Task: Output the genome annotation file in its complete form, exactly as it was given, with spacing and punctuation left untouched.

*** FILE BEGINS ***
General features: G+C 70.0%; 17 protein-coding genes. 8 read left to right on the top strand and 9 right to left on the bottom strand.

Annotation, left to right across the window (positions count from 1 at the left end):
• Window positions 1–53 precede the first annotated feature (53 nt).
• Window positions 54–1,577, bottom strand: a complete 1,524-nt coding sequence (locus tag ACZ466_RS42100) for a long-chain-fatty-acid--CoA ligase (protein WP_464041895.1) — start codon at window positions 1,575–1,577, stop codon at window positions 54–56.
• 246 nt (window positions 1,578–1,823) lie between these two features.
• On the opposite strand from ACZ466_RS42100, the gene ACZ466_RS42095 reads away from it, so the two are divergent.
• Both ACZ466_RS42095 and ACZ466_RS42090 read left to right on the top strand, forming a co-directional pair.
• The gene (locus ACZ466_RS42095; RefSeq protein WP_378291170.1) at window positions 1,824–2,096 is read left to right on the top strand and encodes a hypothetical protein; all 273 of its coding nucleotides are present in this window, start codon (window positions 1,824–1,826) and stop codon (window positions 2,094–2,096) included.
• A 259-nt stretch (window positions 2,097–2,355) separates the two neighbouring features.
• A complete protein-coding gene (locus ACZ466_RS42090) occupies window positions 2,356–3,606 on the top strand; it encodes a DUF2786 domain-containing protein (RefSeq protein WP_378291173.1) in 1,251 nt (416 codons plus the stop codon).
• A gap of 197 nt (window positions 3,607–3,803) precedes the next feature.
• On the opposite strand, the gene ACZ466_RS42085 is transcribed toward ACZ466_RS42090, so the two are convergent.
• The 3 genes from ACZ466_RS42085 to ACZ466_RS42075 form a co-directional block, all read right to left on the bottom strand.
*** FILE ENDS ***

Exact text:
General features: G+C 70.0%; 17 protein-coding genes. 8 read left to right on the top strand and 9 right to left on the bottom strand.

Annotation, left to right across the window (positions count from 1 at the left end):
• Window positions 1–53 precede the first annotated feature (53 nt).
• Window positions 54–1,577, bottom strand: a complete 1,524-nt coding sequence (locus tag ACZ466_RS42100) for a long-chain-fatty-acid--CoA ligase (protein WP_464041895.1) — start codon at window positions 1,575–1,577, stop codon at window positions 54–56.
• 246 nt (window positions 1,578–1,823) lie between these two features.
• On the opposite strand from ACZ466_RS42100, the gene ACZ466_RS42095 reads away from it, so the two are divergent.
• Both ACZ466_RS42095 and ACZ466_RS42090 read left to right on the top strand, forming a co-directional pair.
• The gene (locus ACZ466_RS42095; RefSeq protein WP_378291170.1) at window positions 1,824–2,096 is read left to right on the top strand and encodes a hypothetical protein; all 273 of its coding nucleotides are present in this window, start codon (window positions 1,824–1,826) and stop codon (window positions 2,094–2,096) included.
• A 259-nt stretch (window positions 2,097–2,355) separates the two neighbouring features.
• A complete protein-coding gene (locus ACZ466_RS42090) occupies window positions 2,356–3,606 on the top strand; it encodes a DUF2786 domain-containing protein (RefSeq protein WP_378291173.1) in 1,251 nt (416 codons plus the stop codon).
• A gap of 197 nt (window positions 3,607–3,803) precedes the next feature.
• On the opposite strand, the gene ACZ466_RS42085 is transcribed toward ACZ466_RS42090, so the two are convergent.
• The 3 genes from ACZ466_RS42085 to ACZ466_RS42075 form a co-directional block, all read right to left on the bottom strand.